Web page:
The discovery last month of the Oak Processionary Moth in a public park in Dublin has put a new focus on the increasing number of alien species that are posting a threat to the environment, economy, and potentially public health in Ireland.
Known as OPM for short, it was the first finding of the pest on the island of Ireland and led to the Department of Agriculture, Food and the Marine in Dublin taking swift action.
There have been no further sightings of the species. Members of the public and the horticulture industry have been urged to remain vigilant for the pest.
It strips oak trees of their leaves, leaving them vulnerable, but also poses a health risk to humans causing rashes and breathing difficulties and should not be touched under any circumstances at any time.
The pest is a native of central and southern Europe, where predators and environmental and ecological factors usually keep its numbers in check and minimise its impact.
However, it has been expanding northwards over the past 20 years, aided by the movement of live oak trees in trade and also perhaps by a warming climate.
It is now established as far north as The Netherlands and northern Germany and has occasionally been seen in Sweden.
First accidentally discovered in West London in 2006, it measures about one inch and is so-called because it moves about in late spring and early summer in nose-to-tail processions.
The rapid spread of a large number of invasive species in the European Union threatens native plants and animals at a cost of €12bn each year, including an estimated €250m to the island of Ireland.
Plants make up 80% of the food we eat and produce 98% of the oxygen we breathe. Yet, they are under constant and increasing threat from pests and diseases. Climate change and human activities are altering ecosystems, reducing biodiversity, and creating conditions where pests can thrive.
Increasing travel and trade has tripled in volume in the last decade and can quickly spread these invasive species around the world causing great damage to the environment.
The European Commission defines invasive alien species as animals and plants that are introduced accidentally or deliberately into a natural environment where they are not normally found, with serious negative consequences for their new home.
“As invasive alien species do not respect borders, coordinated action at the European level will be more effective than individual actions at the member state level,” it says.
Former Culture, Heritage and Gaeltacht Minister Josepha Madigan told the Dáil last November that under the current legislative framework, responsibility for invasive alien species rests, in the first instance, with landowners.
She said tackling the issue is an ongoing operational matter in the 87,000 hectares of National Parks and Nature Reserves. Since 2011, the Department had invested about €1.4m to tackle rhododendron clearance in Killarney National Park alone.
In 2018, a new stream of grant funding for local authorities was piloted to support National Biodiversity Action Plan projects including those that target invasive alien species in their areas.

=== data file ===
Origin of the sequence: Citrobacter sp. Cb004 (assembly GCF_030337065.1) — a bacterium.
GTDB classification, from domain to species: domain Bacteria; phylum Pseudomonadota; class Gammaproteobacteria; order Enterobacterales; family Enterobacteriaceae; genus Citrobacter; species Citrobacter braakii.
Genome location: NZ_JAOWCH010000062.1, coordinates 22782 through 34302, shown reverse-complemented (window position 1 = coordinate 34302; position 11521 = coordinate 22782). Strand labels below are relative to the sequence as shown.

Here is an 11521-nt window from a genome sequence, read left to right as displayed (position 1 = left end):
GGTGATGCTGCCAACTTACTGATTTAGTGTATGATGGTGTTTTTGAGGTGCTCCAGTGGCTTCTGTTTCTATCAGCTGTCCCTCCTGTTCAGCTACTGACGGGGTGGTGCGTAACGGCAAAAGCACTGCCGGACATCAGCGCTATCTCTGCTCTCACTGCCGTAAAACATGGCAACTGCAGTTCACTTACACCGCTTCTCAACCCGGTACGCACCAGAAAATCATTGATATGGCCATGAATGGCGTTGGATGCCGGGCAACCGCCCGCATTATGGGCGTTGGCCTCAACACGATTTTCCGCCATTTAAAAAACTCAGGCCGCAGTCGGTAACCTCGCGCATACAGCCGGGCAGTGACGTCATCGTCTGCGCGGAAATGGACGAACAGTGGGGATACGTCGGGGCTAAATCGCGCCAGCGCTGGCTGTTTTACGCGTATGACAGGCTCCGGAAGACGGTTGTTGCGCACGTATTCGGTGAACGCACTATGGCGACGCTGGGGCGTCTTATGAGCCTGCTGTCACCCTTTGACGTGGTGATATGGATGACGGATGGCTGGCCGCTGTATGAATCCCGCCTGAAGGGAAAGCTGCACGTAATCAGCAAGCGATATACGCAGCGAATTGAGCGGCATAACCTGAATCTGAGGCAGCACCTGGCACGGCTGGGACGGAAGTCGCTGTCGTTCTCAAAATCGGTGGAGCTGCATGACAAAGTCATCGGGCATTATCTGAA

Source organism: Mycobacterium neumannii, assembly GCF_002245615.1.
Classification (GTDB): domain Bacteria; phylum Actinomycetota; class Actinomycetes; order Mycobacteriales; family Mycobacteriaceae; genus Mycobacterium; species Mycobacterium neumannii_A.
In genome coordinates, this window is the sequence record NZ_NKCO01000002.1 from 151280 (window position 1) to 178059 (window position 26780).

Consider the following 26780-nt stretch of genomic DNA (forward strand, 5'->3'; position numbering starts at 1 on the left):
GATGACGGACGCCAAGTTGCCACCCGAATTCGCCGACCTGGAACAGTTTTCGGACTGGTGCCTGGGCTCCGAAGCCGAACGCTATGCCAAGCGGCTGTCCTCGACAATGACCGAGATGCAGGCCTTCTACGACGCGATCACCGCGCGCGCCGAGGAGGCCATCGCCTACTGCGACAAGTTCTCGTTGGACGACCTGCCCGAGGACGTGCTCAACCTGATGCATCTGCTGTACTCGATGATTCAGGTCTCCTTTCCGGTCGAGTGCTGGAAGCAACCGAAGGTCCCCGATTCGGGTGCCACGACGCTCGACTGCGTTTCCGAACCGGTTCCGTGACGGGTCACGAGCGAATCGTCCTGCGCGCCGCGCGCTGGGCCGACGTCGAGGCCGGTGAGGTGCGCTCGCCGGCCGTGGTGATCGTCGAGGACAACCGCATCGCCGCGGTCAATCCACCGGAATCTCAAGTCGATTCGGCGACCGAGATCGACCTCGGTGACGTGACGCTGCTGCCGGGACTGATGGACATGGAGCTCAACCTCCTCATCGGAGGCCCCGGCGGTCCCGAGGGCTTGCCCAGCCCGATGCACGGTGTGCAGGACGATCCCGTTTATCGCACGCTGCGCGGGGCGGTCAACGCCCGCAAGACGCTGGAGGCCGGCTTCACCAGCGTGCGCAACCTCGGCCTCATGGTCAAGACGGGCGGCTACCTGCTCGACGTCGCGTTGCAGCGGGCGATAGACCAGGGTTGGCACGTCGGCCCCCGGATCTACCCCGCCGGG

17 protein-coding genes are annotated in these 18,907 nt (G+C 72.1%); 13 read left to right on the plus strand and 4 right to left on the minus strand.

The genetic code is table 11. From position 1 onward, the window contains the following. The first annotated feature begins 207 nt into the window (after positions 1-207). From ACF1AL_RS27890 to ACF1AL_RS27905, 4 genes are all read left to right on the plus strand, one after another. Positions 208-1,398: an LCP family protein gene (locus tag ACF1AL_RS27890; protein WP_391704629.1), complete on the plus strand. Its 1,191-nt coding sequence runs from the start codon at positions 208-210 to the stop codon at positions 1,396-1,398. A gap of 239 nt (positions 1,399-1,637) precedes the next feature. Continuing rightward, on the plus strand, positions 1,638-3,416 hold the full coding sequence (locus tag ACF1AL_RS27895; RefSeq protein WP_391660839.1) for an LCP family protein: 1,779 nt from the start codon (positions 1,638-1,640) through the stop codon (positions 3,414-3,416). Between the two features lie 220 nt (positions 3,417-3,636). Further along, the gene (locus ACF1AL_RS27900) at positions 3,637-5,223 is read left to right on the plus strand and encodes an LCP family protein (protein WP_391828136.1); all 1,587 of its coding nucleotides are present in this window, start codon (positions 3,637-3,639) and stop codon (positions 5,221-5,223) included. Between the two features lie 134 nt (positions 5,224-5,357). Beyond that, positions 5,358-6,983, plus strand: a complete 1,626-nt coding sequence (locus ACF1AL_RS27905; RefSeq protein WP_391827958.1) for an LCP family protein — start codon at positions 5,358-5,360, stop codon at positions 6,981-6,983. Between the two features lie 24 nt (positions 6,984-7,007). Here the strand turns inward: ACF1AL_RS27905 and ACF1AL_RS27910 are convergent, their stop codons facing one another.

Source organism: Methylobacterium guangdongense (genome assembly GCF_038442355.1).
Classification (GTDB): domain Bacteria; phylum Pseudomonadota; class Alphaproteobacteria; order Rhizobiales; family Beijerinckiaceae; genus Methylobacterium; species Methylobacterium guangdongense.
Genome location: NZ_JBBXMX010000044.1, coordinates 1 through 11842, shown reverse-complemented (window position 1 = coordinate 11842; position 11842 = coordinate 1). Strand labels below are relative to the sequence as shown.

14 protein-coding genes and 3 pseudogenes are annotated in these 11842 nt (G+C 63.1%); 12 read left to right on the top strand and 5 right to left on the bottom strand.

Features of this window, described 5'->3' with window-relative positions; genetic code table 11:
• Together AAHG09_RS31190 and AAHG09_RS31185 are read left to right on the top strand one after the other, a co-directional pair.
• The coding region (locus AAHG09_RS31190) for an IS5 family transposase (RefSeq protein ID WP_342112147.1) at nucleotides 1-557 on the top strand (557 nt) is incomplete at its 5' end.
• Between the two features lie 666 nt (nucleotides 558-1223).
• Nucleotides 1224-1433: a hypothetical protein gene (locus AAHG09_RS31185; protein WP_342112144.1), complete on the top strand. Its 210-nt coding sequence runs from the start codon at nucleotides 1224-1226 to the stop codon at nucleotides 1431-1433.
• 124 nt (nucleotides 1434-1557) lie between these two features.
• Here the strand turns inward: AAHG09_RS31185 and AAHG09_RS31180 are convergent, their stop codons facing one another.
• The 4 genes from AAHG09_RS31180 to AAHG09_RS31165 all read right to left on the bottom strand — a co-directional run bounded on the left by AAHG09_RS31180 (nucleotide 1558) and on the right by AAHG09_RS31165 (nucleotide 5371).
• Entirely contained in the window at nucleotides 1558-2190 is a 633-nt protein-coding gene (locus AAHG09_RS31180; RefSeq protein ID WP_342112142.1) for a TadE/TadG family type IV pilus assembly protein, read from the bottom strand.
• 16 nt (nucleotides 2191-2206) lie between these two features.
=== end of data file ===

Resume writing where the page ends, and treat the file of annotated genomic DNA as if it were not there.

Last year, €500,000 was allocated to the 28 local authorities who applied. Grant funding of €700,000 is available in 2020.
While increased global movement of people and goods and climate change have led to more invasive species being introduced to Ireland, some are not new and have been here for a long time.
Rhododendron, native to Portugal and Spain, was introduced here in the 19th century as an ornamental plant.
The shade from its canopy of evergreen leaves eradicates all life beneath. It can resist frost and survive fire and provides an ongoing threat to woodlands.
Himalayan balsam, which has been in Ireland since 1839, is most invasive in damp habitats particularly along river corridors.
It out-competes native vegetation in summer and dies back in winter, exposing riverbanks to erosion. It spreads rapidly downstream in river catchments due to its prolific seed production.
Earlier this month, the new Heritage and Culture Minister Catherine Martin told Sinn Féin TD Matt Carthy in the Dáil that it became apparent in recent surveys that the grey squirrel had disappeared from parts of the midlands, linked to the re-emergence of the pine marten, a native carnivore.
Meanwhile, red squirrel has made a recovery in some of these areas and seems capable of cohabiting woodlands with the pine marten. Similar findings have since been made in Scotland.
Japanese Knotweed, another invasive plant that was introduced into Ireland as an ornamental plant, is also difficult to control, can undermine the structural integrity of roads and buildings and is proving a headache for local authorities.
A more recent invasive species is Ash Dieback, first confirmed here on a Co Leitrim plantation in 2012. It has since spread countrywide. Scientists suggest it may have been introduced to Europe from eastern Asia.
A 2016 review published in the British peer-reviewed scientificpredicted that almost all ash trees in Europe will eventually be wiped out due to the disease spreading across the continent. Supplies of the wood is also decreasing in Ireland, with around three-quarters of ash now imported from Poland and Croatia.
With growing concern about the spread of invasive species, the United Nations has declared 2020 International Year of Plant Health.
The UN described it as “a once in a lifetime opportunity to raise global awareness on how protecting plant health can help end hunger, reduce poverty, protect the environment, and boost economic development”.